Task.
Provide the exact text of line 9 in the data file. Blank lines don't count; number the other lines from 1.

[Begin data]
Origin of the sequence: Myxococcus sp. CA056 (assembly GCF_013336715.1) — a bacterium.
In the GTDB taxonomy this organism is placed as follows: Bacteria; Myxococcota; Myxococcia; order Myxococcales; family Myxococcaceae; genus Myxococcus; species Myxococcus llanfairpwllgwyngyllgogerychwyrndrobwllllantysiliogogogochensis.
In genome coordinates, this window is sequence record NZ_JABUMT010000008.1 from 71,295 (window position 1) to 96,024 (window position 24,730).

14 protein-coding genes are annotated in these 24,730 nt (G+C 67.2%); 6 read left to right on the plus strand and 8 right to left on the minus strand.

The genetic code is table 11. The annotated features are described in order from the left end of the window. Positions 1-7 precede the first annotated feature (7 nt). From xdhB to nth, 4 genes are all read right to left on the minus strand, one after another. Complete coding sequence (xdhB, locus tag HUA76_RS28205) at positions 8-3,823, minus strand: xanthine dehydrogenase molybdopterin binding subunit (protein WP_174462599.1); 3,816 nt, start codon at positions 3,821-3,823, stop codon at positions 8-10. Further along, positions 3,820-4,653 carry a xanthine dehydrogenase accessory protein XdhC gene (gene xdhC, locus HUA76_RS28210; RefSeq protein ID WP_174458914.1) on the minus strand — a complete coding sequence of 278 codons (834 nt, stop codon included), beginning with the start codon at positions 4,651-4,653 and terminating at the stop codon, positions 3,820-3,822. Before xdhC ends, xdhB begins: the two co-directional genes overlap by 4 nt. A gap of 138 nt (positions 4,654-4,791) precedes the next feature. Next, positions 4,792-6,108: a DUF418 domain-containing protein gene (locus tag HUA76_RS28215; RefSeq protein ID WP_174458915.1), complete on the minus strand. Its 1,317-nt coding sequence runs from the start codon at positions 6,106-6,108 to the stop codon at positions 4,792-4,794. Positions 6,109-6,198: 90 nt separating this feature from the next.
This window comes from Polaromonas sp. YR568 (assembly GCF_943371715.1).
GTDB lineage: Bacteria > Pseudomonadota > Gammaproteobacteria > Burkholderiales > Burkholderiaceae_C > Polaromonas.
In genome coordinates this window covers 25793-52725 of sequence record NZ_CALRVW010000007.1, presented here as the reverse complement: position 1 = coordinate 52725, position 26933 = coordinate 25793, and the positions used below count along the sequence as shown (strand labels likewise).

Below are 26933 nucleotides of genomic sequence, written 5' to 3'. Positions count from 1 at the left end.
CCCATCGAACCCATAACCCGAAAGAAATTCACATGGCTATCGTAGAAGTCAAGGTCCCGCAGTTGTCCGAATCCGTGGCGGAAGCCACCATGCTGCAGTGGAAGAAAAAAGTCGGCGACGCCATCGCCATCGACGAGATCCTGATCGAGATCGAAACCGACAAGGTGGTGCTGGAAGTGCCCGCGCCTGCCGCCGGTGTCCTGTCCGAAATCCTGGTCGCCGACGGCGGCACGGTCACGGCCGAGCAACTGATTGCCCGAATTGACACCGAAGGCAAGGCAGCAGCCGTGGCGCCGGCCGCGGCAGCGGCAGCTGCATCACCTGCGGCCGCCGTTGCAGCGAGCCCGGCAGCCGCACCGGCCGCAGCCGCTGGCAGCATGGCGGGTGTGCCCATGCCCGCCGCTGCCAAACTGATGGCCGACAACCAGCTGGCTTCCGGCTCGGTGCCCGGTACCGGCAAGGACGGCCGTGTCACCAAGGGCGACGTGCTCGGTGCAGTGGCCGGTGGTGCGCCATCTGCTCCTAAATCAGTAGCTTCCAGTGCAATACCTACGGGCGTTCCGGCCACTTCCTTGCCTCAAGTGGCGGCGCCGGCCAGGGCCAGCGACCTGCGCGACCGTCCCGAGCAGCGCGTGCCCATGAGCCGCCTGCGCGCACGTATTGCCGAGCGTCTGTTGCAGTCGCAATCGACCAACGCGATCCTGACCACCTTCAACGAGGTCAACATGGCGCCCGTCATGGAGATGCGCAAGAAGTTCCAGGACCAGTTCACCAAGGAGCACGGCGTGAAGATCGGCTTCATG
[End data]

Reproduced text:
Below are 26933 nucleotides of genomic sequence, written 5' to 3'. Positions count from 1 at the left end.